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extent of a positive rite, whether it should be confined to adults, or be communicated to infants. Both parties appeal to the scripture, which the baptist interprets (in my humble opinion) correctly, in such a manner as to restrict it to believers ; the pædobaptist, with equal sincerity, supposes it to include infants. While the former in his own practice confines it to the description of persons to whom he judges it to belong, he acts with unexceptionable propriety ; but when, not satisfied with this, he insists upon forcing his interpretation on the conscience of his brother, and treats him precisely in the same manner as though he avowedly contradicted Christ and his apostles, what is this but an assumption of infallibility? All that infallibility which the church of Rome pretends to, is the right of placing her interpretation of scripture on a level with the word of God: she professes to promulgate no new revelation, but solely to render her sense of it imperative and binding: and if we presume to treat our fellow-christians, merely because they differ from us in their construction of a positive precept, as unworthy of being recognised as Christ's disciples, (the very words of this writer,) and disqualified for the communion of saints; if we allow them “faith,” while we deny them“ obedience," and affirm them not to “revere Christ's authority, submit to his ordinances, or obey the laws of his house," we defy all the powers of discrimination
to ascertain the difference of the two cases, or to assign a reason why we must ascribe the claim of infallibility to one, and not to the other.
On another occasion Mr. Kinghorn observes, * that the strict baptists shew they understand the distinction between judging for others, and acting on their own responsibility. But in imposing their own sense of scripture on their brethren, and affirming that on account of their differing from them, they do not “revere the authority of Christ,” is either judging for others, in every possible sense of the words, or the writer has made an impossible supposition. He adds, they allow that the pædobaptists, on their own principles, do right in forming themselves into churches, and in commemorating the death of their Lord. And must they not do equally right, on their own principles, in baptizing infants, unless he will assert that the propriety of baptizing infants is not their principle ? If judging for others is supposed to involve a claim of infallibility, and on that account, and that alone, to be shunned, to attempt to vindicate the practice of our opponents from that imputation will baffle the acutest intellect.
2. We have already observed the coincidence of our opponent's system with the doctrine of the opus operatum, or the intrinsic and mechanical efficacy of religious rites, independent of the in
* Baptism a Term of Communion, p. 67.
tention and disposition of the worshipper. The Roman catholic attaches such importance to the rite of baptism, as to believe that when duly administered, it is necessarily accompanied with the pardon of sin, and regenerating grace. The strict baptist maintains that its absence, where all other religious qualifications are possessed in the highest perfection, which human nature admits, deprives the party of “the privileges of faith,”* and renders him an alien from the christian church.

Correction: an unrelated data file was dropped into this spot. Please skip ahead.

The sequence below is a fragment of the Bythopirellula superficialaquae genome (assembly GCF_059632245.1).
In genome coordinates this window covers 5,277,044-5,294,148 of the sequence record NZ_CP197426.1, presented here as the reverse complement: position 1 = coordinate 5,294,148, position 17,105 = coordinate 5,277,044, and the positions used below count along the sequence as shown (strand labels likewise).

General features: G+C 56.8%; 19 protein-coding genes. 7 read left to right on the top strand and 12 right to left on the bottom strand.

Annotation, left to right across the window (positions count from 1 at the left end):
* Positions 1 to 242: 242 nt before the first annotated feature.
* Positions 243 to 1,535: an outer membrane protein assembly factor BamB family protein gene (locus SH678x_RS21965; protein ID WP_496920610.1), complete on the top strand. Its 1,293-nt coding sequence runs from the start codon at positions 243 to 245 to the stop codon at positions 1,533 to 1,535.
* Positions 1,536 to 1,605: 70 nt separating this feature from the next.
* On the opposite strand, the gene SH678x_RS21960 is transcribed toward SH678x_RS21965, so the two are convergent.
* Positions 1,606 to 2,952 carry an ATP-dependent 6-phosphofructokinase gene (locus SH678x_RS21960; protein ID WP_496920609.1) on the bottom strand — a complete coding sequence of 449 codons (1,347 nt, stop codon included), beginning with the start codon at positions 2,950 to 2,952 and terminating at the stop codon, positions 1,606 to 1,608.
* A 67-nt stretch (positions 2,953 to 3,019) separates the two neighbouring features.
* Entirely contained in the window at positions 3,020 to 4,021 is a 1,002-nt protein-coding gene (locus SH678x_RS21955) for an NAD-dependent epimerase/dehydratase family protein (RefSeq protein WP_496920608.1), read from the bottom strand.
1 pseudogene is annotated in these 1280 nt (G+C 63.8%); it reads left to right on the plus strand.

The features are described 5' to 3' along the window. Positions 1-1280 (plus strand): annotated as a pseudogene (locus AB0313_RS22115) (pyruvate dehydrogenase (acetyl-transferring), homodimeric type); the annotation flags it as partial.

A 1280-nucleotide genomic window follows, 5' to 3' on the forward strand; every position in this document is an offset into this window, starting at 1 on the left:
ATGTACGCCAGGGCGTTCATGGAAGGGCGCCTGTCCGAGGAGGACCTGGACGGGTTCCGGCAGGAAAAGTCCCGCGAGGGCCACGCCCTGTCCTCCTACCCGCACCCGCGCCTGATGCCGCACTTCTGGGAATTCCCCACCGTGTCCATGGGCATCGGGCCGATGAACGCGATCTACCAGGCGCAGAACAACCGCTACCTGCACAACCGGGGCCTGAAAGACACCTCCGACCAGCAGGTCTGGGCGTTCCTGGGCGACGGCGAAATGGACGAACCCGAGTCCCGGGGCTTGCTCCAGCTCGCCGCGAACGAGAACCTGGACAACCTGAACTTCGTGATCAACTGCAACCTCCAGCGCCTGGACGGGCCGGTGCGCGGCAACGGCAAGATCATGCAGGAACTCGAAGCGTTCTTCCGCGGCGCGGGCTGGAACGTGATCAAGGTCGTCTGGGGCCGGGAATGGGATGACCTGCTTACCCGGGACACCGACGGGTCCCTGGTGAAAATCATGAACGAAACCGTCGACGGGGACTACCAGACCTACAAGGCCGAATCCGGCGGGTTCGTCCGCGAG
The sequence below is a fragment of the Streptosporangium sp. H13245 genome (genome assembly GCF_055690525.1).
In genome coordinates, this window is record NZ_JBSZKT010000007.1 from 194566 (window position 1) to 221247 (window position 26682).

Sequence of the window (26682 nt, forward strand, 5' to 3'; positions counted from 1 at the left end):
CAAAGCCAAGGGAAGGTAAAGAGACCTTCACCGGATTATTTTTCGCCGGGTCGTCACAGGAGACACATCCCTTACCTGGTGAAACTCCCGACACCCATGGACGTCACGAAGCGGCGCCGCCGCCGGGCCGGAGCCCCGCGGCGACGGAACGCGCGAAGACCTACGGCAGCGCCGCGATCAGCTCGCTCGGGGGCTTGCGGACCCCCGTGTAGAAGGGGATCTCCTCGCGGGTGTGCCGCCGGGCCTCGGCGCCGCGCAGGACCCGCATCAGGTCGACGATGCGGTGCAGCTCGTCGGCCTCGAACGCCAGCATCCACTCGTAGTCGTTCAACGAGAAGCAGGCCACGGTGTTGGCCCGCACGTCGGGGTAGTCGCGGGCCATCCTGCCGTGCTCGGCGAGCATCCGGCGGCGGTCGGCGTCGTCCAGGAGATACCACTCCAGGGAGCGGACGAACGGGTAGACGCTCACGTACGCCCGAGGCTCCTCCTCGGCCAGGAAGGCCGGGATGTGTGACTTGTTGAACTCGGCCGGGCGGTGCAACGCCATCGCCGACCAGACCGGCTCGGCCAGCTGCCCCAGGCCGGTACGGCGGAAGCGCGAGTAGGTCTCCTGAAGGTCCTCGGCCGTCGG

Both the church of Rome, and the church of England, have devised terms of communion of their own, and rendered it necessary for the members to comply with innumerable things, besides those which Christ has enjoined as requisite to salvation. The lawfulness and propriety of doing so, is the palmarium argumentum, the main pillar and support of strict communion. Let this principle once be abandoned, and the present controversy is at an end, unless our opponents choose to assume new ground, by affirming the necessary connexion between baptism, as they administer it, and the attainment of eternal life; and that they should not perceive the absolute necessity of proceeding so far, in order to be consistent, seems to approach to a judicial infatuation.
3. The adherents to the papal power claim to themselves the exclusive appellation of the church:
* Baptism a Term of Communion, p. 30.
the arrogance of which pretension is faithfully copied by the advocates of strict communion. The former, however, by confining salvation within her own pale, avoid the absurdity into which the latter fall, who, while they affirm the great body of the faithful are not entitled to that appellation, are obliged to distinguish between the mystical body of Christ and his church, which the Scriptures expressly affirm to be one and the same.
The Propriety of Appealing in this Controversy to
the peculiar Principles of the Pædobaptists, briefly examined and discussed.
It is due, in my apprehension, to the majesty of truth, that she should be defended only by truth, and that we should on all occasions abstain from attempting to increase her partizans by corrupt suffrages. Such are the suffrages she may accidentally gain, by the influence of error. As she scorns to employ the aid of violence, which is foreign to her nature, so, much less will she condescend to owe any portion of her ascendency to falsehood, which it is her eternal prerogative to confound and to destroy. He who wishes to enlighten the human mind, will disdain to appeal to its prejudices, and will rather hazard the rejection of his opinions, than press them as a necessary corollary from misconceptions and mistakes. If the decision of controverted questions is to be subjected to vote, and a superiority of numbers is to pronounce a verdict, the means by which they are procured is a matter of indifference: he who is most successful in enlisting popular humours